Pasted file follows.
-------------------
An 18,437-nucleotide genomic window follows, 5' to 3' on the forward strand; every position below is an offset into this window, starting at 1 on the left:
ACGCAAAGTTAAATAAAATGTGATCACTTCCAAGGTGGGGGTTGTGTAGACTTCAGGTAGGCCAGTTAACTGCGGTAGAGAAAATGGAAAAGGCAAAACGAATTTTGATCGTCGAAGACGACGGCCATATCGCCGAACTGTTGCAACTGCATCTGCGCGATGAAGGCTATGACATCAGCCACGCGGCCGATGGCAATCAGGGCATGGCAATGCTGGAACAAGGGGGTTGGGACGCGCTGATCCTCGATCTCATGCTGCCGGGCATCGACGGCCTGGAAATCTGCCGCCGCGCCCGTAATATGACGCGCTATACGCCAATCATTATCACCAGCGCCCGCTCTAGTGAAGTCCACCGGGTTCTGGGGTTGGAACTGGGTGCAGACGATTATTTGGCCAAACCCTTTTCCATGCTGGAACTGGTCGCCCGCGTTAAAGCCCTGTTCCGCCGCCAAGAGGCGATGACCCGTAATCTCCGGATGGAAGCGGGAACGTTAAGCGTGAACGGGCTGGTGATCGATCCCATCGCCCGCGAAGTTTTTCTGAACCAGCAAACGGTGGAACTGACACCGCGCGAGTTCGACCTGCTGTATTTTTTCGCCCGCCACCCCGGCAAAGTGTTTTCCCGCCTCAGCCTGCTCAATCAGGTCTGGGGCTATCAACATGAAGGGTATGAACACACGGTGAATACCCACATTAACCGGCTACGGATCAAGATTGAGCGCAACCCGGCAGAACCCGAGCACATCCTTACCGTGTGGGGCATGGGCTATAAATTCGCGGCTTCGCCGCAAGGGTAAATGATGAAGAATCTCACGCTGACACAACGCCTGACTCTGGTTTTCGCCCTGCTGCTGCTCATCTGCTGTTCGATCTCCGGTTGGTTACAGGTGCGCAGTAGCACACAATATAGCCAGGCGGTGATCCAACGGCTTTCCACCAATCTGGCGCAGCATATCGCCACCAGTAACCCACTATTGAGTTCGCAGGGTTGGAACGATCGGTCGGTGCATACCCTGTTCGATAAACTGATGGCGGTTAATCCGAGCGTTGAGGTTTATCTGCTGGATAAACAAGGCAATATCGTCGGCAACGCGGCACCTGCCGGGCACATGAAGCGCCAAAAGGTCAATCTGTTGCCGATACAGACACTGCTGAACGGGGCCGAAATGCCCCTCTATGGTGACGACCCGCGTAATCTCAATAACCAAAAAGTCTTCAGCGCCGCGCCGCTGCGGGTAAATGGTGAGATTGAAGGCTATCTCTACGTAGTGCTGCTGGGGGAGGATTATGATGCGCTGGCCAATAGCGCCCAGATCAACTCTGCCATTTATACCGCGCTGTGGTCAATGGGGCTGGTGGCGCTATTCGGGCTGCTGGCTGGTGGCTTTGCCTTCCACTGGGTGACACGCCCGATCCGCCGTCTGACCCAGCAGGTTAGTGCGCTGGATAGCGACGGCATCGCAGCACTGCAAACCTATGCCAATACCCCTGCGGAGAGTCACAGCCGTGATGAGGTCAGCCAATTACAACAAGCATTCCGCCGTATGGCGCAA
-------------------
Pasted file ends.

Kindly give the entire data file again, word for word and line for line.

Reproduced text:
An 18,437-nucleotide genomic window follows, 5' to 3' on the forward strand; every position below is an offset into this window, starting at 1 on the left:
ACGCAAAGTTAAATAAAATGTGATCACTTCCAAGGTGGGGGTTGTGTAGACTTCAGGTAGGCCAGTTAACTGCGGTAGAGAAAATGGAAAAGGCAAAACGAATTTTGATCGTCGAAGACGACGGCCATATCGCCGAACTGTTGCAACTGCATCTGCGCGATGAAGGCTATGACATCAGCCACGCGGCCGATGGCAATCAGGGCATGGCAATGCTGGAACAAGGGGGTTGGGACGCGCTGATCCTCGATCTCATGCTGCCGGGCATCGACGGCCTGGAAATCTGCCGCCGCGCCCGTAATATGACGCGCTATACGCCAATCATTATCACCAGCGCCCGCTCTAGTGAAGTCCACCGGGTTCTGGGGTTGGAACTGGGTGCAGACGATTATTTGGCCAAACCCTTTTCCATGCTGGAACTGGTCGCCCGCGTTAAAGCCCTGTTCCGCCGCCAAGAGGCGATGACCCGTAATCTCCGGATGGAAGCGGGAACGTTAAGCGTGAACGGGCTGGTGATCGATCCCATCGCCCGCGAAGTTTTTCTGAACCAGCAAACGGTGGAACTGACACCGCGCGAGTTCGACCTGCTGTATTTTTTCGCCCGCCACCCCGGCAAAGTGTTTTCCCGCCTCAGCCTGCTCAATCAGGTCTGGGGCTATCAACATGAAGGGTATGAACACACGGTGAATACCCACATTAACCGGCTACGGATCAAGATTGAGCGCAACCCGGCAGAACCCGAGCACATCCTTACCGTGTGGGGCATGGGCTATAAATTCGCGGCTTCGCCGCAAGGGTAAATGATGAAGAATCTCACGCTGACACAACGCCTGACTCTGGTTTTCGCCCTGCTGCTGCTCATCTGCTGTTCGATCTCCGGTTGGTTACAGGTGCGCAGTAGCACACAATATAGCCAGGCGGTGATCCAACGGCTTTCCACCAATCTGGCGCAGCATATCGCCACCAGTAACCCACTATTGAGTTCGCAGGGTTGGAACGATCGGTCGGTGCATACCCTGTTCGATAAACTGATGGCGGTTAATCCGAGCGTTGAGGTTTATCTGCTGGATAAACAAGGCAATATCGTCGGCAACGCGGCACCTGCCGGGCACATGAAGCGCCAAAAGGTCAATCTGTTGCCGATACAGACACTGCTGAACGGGGCCGAAATGCCCCTCTATGGTGACGACCCGCGTAATCTCAATAACCAAAAAGTCTTCAGCGCCGCGCCGCTGCGGGTAAATGGTGAGATTGAAGGCTATCTCTACGTAGTGCTGCTGGGGGAGGATTATGATGCGCTGGCCAATAGCGCCCAGATCAACTCTGCCATTTATACCGCGCTGTGGTCAATGGGGCTGGTGGCGCTATTCGGGCTGCTGGCTGGTGGCTTTGCCTTCCACTGGGTGACACGCCCGATCCGCCGTCTGACCCAGCAGGTTAGTGCGCTGGATAGCGACGGCATCGCAGCACTGCAAACCTATGCCAATACCCCTGCGGAGAGTCACAGCCGTGATGAGGTCAGCCAATTACAACAAGCATTCCGCCGTATGGCGCAA